The opening keynote address set the tone for the 43rd annual AAAS Policy Forum on Science & Technology, which gathers public policy, science and technology experts to examine challenges at the nexus of science and policy. The two-day forum, beginning on June 21 at AAAS headquarters in Washington, D.C., examined “U.S. Science, Innovation and Competitiveness: Current Status and Future Imperative” from multiple perspectives.

“If we want to encourage a recommitment to innovation-based economic growth, we must also recommit ourselves to the defense of our research and education enterprises that provide unrivaled opportunities for both individual success and societal advance,” Hockfield said.

The forum opened against a backdrop of competing realities. Scientific discoveries are unfolding at a striking pace, while scientific institutions face ideological and political challenges. “Skepticism abounds about the utility of the research enterprise and even higher education,” Hockfield said. “Also under attack are many of the core principles that unite scientists: that objective reality can be discovered; that anyone can compete in a game governed by ideas; that disagreements are best resolved by assembling facts to test competing views; and that science and the application of scientific principles have the capacity to improve lives.”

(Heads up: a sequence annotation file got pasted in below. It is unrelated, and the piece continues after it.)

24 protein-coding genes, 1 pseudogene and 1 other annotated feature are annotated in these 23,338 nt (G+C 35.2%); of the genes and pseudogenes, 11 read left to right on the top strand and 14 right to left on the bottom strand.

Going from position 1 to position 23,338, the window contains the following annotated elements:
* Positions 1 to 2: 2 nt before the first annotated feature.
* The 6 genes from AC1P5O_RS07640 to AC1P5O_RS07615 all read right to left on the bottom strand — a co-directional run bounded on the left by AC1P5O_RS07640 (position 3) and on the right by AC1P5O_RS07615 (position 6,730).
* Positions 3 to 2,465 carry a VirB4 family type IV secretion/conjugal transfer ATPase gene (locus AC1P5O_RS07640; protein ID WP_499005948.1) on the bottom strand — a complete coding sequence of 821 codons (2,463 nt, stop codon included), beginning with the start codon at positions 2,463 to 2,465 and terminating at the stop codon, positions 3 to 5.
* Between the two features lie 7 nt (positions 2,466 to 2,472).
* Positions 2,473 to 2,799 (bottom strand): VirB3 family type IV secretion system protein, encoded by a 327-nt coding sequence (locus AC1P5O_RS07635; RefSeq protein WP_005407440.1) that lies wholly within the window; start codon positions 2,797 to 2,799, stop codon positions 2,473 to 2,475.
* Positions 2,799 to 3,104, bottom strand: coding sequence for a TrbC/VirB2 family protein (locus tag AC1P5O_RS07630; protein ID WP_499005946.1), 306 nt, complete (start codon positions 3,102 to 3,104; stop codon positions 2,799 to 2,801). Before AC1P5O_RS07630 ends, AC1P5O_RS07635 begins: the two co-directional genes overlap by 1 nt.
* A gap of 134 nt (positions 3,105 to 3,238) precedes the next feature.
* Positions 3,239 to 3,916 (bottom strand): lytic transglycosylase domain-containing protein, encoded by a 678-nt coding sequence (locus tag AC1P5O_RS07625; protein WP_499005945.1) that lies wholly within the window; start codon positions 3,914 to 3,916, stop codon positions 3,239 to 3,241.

New Research Approach Vital to Preserving U.S. Innovation Leadership
Mary Sue Coleman, president of the Association of American Universities, said the partnership between the federal government and scientific institutions needs to be protected, having advanced the U.S. economy and improved public health and quality of life. | Mark Francis Jones/CJVISIONS.COM

Mary Sue Coleman, president of the Association of American Universities, presented at the forum on the longstanding scientific collaboration between the federal government and U.S. academic research institutions, an alliance that made the U.S. home to the world’s leading universities and the hub of global innovation.